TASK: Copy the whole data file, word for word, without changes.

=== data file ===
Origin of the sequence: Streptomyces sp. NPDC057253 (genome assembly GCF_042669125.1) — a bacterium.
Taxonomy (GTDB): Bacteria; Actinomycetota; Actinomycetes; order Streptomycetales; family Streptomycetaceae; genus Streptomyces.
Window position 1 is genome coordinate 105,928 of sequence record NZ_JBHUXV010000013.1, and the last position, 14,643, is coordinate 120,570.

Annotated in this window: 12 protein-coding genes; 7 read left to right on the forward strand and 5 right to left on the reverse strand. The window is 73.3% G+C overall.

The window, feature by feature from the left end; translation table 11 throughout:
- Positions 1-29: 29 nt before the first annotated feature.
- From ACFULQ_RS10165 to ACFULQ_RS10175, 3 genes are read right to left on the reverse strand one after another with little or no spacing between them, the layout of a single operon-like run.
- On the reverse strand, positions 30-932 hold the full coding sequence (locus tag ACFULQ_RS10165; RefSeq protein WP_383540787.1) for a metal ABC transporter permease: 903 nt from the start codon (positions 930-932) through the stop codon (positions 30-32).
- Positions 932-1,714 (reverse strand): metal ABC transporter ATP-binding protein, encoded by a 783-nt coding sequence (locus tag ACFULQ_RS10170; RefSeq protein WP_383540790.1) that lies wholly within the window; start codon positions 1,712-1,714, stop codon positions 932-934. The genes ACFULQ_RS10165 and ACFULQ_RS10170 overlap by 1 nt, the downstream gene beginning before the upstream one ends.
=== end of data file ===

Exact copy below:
Origin of the sequence: Streptomyces sp. NPDC057253 (genome assembly GCF_042669125.1) — a bacterium.
Taxonomy (GTDB): Bacteria; Actinomycetota; Actinomycetes; order Streptomycetales; family Streptomycetaceae; genus Streptomyces.
Window position 1 is genome coordinate 105,928 of sequence record NZ_JBHUXV010000013.1, and the last position, 14,643, is coordinate 120,570.

Annotated in this window: 12 protein-coding genes; 7 read left to right on the forward strand and 5 right to left on the reverse strand. The window is 73.3% G+C overall.

The window, feature by feature from the left end; translation table 11 throughout:
- Positions 1-29: 29 nt before the first annotated feature.
- From ACFULQ_RS10165 to ACFULQ_RS10175, 3 genes are read right to left on the reverse strand one after another with little or no spacing between them, the layout of a single operon-like run.
- On the reverse strand, positions 30-932 hold the full coding sequence (locus tag ACFULQ_RS10165; RefSeq protein WP_383540787.1) for a metal ABC transporter permease: 903 nt from the start codon (positions 930-932) through the stop codon (positions 30-32).
- Positions 932-1,714 (reverse strand): metal ABC transporter ATP-binding protein, encoded by a 783-nt coding sequence (locus tag ACFULQ_RS10170; RefSeq protein WP_383540790.1) that lies wholly within the window; start codon positions 1,712-1,714, stop codon positions 932-934. The genes ACFULQ_RS10165 and ACFULQ_RS10170 overlap by 1 nt, the downstream gene beginning before the upstream one ends.